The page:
Podcasts


  • Episode 20

    Celiac Research Update

    Celiac disease is an uncontrolled immune response to wheat gluten and similar proteins of rye and barley. In those who have celiac disease, gluten can damage the small intestine, inhibit nutritional uptake and lead to malnutrition. Because celiac disease has a genetic component, there can be a much higher prevalence of the disease within families. Dutch researchers, led by Frits Koning of the Leiden University Medical Center, published a study on an enzyme that showed promise as a treatment for celiac disease. The enzyme, prolyl endoprotease, or PEP, could quickly break down gluten in the stomach before it ever reached the small intestine, where it causes damage. Dr. Koning updates us. (Begins at 02:45)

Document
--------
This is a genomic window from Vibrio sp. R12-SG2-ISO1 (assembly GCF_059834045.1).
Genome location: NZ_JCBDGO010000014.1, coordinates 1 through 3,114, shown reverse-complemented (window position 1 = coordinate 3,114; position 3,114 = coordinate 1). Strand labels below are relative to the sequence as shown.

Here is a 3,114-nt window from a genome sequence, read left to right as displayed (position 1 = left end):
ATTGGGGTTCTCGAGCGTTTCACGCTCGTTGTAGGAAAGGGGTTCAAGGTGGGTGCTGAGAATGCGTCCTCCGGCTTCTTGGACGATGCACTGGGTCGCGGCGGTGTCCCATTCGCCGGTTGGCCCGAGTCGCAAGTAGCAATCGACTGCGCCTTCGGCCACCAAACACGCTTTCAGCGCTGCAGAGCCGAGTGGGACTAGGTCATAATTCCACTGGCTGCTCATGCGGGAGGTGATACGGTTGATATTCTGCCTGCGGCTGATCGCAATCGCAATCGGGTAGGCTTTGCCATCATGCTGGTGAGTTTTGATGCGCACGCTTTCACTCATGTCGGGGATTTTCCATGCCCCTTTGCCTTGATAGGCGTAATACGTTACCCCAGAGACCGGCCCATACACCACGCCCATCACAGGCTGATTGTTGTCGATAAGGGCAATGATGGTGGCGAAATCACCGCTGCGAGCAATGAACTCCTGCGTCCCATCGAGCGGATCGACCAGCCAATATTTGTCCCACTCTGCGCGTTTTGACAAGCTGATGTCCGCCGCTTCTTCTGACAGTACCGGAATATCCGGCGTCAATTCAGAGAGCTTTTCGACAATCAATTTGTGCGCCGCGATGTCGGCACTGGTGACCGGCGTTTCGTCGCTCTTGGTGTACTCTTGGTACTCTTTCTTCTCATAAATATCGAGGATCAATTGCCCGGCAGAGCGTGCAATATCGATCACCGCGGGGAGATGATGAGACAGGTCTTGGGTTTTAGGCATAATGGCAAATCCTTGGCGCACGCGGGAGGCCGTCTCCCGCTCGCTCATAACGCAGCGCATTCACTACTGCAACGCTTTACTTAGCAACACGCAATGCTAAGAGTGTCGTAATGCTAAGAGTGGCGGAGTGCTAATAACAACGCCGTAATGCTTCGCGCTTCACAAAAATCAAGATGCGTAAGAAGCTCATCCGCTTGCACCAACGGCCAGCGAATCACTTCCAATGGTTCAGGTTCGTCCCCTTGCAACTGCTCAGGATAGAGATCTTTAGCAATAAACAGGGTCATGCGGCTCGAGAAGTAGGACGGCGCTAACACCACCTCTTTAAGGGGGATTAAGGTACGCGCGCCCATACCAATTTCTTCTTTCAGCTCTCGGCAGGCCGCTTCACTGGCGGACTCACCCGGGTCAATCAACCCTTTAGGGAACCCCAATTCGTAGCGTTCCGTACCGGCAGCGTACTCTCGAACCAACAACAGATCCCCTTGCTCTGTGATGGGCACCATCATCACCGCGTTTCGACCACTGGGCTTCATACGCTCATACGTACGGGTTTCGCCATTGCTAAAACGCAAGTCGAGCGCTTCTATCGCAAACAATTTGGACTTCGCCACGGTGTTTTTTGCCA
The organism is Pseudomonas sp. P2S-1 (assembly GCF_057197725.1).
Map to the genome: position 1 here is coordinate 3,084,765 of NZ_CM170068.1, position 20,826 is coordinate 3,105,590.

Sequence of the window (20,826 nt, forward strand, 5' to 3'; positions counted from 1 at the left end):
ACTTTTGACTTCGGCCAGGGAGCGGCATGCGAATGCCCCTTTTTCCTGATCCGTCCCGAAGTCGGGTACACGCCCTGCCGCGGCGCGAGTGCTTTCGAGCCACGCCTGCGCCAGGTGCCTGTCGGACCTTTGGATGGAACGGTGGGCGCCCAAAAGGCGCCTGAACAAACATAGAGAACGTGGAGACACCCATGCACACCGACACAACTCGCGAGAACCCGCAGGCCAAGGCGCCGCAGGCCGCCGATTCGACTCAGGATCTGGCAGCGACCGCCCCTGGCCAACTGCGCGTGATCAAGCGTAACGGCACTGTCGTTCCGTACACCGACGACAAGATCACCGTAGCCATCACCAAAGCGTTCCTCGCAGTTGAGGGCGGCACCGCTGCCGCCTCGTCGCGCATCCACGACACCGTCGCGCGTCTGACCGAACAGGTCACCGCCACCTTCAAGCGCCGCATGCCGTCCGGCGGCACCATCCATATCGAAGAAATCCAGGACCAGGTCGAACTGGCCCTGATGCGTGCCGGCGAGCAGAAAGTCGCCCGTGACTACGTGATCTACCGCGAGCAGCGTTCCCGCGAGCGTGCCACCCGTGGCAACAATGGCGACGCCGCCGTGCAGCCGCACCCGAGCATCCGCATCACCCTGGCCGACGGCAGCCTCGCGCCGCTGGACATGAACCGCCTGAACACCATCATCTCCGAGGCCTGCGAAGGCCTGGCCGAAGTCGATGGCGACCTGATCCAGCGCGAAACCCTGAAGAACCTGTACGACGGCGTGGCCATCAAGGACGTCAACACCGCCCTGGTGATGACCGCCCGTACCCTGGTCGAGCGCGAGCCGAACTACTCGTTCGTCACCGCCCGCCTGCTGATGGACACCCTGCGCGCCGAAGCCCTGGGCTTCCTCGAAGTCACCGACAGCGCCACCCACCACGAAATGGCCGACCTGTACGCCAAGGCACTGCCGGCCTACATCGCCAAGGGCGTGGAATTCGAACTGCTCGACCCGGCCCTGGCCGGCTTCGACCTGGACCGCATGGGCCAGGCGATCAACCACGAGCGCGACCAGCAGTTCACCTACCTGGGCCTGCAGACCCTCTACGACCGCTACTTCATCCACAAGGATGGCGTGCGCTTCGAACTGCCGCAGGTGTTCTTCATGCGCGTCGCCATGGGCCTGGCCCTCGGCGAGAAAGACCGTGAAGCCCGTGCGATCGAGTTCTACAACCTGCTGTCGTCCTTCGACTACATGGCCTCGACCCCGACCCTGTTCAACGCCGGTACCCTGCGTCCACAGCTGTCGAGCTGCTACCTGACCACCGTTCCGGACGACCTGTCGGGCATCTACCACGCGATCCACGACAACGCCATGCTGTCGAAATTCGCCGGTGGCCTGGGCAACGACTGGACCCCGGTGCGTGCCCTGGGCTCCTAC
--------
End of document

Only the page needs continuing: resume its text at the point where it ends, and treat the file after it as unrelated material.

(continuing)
• Episode 13

    Is Quercetin a Flu Fighter?

    Mice are less susceptible to the flu when they eat quercetin, a substance that occurs in fruits and vegetables. Researcher J. Mark Davis will talk about his study on stressful exercise, quercetin and the flu. (Begins at 03:55).
  • Episode 7

    Nanoparticles and Disease

    Nanoparticles, 1,000 times smaller than a bacterium, are being manufactured and incorporated into some commercial products such as cosmetics and clothing. While nanotechnology holds promise, there is little understanding of how these super small particles might affect us if they get inside our bodies. Researchers from the Mayo Clinic College of Medicine discuss their research into the role the particles might play in disease.